In Japan, a popular "pumpkin" food is the "Kabocha."
Pumpkins to celebrate Halloween, and kabocha to celebrate the winter solstice.
Magic cake with Kabocha Squash (Gâteau Magique au potiron) explained.
Tastes of autumn besides pumpkins: sweet potatoes and chestnuts.
In this blog, we touch on diverse topics about Japanese food cultures, practices together with the culinary secret, TREHA®, and its important role in the Japanese food industry. We hope our blog helps you obtain in-depth knowledge of Japanese cuisine and the science behind it, which is hard to find elsewhere.
A pumpkin, carved as a Jack-o'-lantern for Halloween, is an orange-skinned squash, whereas a less festive green pumpkin is referred to as a green-skinned squash (かぼちゃ kabocha) in Japan. Although the harvesting season is from July to August, a kabocha squash becomes more palatable after releasing moisture after 2-3 months of storage.
The annual celebration related to kabocha is the winter solstice. The winter solstice symbolizes the death and rebirth of the Sun as seen in many cultures, including Japan. The winter solstice is considered the beginning of a year, since daylight hours will start regaining length after the day is over. The winter solstice has been a special day for Japanese people to celebrate the reversal of the Sun's ebbing, which is described as "Ichiyo raifuku 一陽来復, meaning "Swing from the negative to the positive"
Having kabocha is a Japanese custom during the winter solstice. People wish for good health by having the nutritious squash featuring yellow flesh, which is believed to repel evil spirits. There are no records of when this custom started even in the famous culinary books written in the Edo period (17th-19th century), which extensively describe recipes and customs of the time. The books are considered to be the foundation of modern Japanese culinary culture. Thus, celebrating the winter solstice with kabocha is considered to be a relatively new custom that emerged after the Meiji period (late 19th century.)
A dessert known as a magic cake allows us to enjoy multiple textures in one piece. Often times, the flan at the bottom layer could become too firm or even rubbery. However, you can minimize this failure by creating a smooth texture with TREHA® as it slows down the coagulation of eggs. (Please click here to see how TREHA® does this.) Also, by infusing raisins with TREHA®, they keep their moisture content without making the cake soggy.
The difference is clear in the volume of the cake layers as we see in the photo below. The sponge layer containing TREHA® has a higher volume because of stabilized foams in meringue.
In autumn, it is very common for Japanese retails to put out sweet treats including sweet potatoes, pumpkins, and chestnuts. In Japan, such food items have been considered ladies' favorites as seen in a catchy wordplay, which goes "Sweet potatoes, octopus, and kabocha are ladies' favorites (芋蛸南瓜)", or another version of the jingle with chestnuts replaced with octopus. Although there are several theories why wordplays refer to ladies only, the said food items are considered "warming to the body" from the Eastern medicine point of view, and thus preferred by women with low basal body temperatures.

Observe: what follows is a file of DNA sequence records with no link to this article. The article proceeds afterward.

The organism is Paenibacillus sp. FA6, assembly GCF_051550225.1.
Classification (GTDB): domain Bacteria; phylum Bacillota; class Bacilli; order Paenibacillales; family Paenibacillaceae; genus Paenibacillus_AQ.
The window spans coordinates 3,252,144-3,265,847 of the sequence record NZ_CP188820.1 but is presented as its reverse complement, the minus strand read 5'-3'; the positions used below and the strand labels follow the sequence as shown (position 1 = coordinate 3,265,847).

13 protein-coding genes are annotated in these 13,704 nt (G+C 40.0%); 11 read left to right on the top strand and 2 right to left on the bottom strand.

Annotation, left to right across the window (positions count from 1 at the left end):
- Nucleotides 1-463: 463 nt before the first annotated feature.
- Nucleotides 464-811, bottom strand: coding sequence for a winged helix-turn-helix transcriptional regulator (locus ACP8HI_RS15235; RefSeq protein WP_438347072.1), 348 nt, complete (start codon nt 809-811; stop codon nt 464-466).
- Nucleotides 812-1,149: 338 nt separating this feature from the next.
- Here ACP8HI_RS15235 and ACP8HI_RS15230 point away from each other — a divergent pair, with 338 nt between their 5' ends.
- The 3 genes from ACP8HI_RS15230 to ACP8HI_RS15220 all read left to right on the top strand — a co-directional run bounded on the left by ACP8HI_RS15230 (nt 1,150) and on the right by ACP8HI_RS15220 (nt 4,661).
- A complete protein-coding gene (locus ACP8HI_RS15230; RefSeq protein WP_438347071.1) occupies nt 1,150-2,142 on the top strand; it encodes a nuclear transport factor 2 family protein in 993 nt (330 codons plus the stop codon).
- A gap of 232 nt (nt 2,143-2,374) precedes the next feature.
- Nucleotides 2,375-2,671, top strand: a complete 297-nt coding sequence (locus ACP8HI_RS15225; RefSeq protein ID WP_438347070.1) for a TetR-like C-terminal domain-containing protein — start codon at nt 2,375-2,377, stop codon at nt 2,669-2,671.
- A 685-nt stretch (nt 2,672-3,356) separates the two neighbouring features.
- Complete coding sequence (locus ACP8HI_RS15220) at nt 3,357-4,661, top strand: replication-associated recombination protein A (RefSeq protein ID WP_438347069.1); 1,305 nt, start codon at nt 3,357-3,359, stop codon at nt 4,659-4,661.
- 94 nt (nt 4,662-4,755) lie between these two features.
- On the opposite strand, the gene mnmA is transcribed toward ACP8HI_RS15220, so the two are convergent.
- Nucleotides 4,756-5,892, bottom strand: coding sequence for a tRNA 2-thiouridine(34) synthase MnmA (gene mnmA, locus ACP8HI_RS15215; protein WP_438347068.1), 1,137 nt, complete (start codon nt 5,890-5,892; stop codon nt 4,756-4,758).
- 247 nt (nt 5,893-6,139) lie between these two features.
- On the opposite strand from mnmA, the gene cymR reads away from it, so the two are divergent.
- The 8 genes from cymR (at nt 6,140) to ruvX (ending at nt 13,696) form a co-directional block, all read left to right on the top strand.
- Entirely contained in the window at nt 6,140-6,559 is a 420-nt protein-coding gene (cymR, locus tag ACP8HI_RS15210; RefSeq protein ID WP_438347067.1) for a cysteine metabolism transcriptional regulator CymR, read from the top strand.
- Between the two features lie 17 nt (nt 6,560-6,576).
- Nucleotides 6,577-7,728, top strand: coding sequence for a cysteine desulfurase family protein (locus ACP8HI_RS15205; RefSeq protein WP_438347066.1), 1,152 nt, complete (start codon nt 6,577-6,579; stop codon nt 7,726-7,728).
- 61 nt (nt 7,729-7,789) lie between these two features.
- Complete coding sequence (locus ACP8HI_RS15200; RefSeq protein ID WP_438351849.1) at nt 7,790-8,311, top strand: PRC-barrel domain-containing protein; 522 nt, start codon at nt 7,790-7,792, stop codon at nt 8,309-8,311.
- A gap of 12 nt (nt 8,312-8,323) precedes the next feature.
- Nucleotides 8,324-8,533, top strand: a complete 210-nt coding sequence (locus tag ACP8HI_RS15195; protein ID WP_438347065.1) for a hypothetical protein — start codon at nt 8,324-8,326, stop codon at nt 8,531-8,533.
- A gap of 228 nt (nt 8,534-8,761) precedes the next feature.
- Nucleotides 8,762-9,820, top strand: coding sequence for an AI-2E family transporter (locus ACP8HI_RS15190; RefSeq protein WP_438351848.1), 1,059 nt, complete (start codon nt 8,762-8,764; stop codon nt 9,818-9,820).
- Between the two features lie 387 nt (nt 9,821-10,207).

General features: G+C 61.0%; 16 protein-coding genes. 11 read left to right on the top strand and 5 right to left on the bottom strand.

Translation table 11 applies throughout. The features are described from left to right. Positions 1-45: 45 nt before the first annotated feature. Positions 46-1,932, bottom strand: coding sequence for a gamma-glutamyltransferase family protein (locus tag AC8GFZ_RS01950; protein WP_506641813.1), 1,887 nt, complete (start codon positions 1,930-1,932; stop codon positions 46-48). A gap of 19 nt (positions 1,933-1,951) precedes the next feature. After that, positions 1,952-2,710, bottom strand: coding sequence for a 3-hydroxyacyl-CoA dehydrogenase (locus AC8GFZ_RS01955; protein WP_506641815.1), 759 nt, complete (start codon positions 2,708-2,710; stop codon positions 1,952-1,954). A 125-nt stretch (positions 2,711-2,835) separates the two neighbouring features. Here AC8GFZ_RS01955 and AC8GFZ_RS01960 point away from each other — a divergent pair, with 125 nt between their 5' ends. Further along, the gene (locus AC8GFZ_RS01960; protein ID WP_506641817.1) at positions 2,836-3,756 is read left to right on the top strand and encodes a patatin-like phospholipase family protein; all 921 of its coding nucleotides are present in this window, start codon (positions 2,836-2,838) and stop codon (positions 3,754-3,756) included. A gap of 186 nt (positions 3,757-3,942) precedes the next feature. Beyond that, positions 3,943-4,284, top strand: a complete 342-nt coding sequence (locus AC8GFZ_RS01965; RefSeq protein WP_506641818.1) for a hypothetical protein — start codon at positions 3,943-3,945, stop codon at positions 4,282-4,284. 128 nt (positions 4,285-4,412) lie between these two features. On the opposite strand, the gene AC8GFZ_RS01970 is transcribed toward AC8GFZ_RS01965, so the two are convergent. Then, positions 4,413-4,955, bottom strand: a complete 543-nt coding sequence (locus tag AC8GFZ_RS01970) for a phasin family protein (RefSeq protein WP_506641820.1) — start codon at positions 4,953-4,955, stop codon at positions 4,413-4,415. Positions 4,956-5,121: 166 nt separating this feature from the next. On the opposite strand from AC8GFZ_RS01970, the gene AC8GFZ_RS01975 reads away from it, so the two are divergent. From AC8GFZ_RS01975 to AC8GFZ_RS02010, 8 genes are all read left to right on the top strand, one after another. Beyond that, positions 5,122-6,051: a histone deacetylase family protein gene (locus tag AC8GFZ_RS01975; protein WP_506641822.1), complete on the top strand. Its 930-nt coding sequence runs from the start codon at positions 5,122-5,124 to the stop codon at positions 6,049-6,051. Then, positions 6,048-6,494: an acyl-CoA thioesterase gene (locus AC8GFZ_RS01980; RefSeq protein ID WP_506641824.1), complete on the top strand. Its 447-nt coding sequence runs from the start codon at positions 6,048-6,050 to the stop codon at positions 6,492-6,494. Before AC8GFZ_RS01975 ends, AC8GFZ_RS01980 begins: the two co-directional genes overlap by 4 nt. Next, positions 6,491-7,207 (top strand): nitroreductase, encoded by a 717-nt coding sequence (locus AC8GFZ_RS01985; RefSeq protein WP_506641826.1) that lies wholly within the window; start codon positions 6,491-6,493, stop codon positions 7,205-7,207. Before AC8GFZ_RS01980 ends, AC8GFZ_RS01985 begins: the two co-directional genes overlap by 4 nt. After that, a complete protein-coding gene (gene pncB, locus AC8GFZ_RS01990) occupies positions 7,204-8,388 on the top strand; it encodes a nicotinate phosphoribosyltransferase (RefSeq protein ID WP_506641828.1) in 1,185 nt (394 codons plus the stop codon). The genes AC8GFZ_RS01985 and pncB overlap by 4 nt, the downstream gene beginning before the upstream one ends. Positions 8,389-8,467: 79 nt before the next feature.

Whatever the scientific reason is, we all love delicious food, don't we? Please check the chestnut cake recipe created by Chef Ishiguro on our website. In this blog post, Chef Ishiguro shares his story behind his winning at the Relais Dessert Charles Proust competition in 2018.
We just shared how Japanese people are attached to saury festivals in this post, well, we have to mention that sweet potato harvesting "imo-hori (芋掘り)" is another event anticipated throughout the nation. Often times many kindergartens and elementary schools make it a field trip for children. Farmers teach the children how to pull out the roots dangled with multiple fat sweet potatoes. The field trip usually comes with a lot of funny and harmless accidents caused by inexperienced children and adults who do their best to harvest the sweet potatoes. Sweet potato harvesting is also an educational event, in which children can embrace the joy of harvesting and gratitude to the farmers. The harvested potatoes are roasted and served at school or brought home for their families.
Here is another story about sweet potatoes. I noticed stone-grilled sweet potatoes (ishiyaki-imo 石焼き芋) are gaining popularity again. Most Japanese adults including myself have happy childhood memories with ishiyaki-imo, which are basic and yet indulging snacks associated with cold seasons. In fact, my mother's friend just opened a stone-grilled sweet potato shop in my hometown, which I promise to share at another time.
I cannot help being impressed by the long west-bound journey of sweet potatoes before they became a favorite fall taste of Japanese people. Sweet potatoes, native to Central America, went across the Atlantic Ocean to Europa in the late 15th, and then spread to Southeast Asia,
East Asia, and finally arrived in Japan around 1600. It took 100 years for wonderful sweet potatoes to move from Central America to our country! Domo Arigato, Mr. Columbus. We truly appreciate you and continue to treasure your precious finding from the New World.
What are your specialty dishes or sweets featuring sweet potatoes, chestnuts, or pumpkins?
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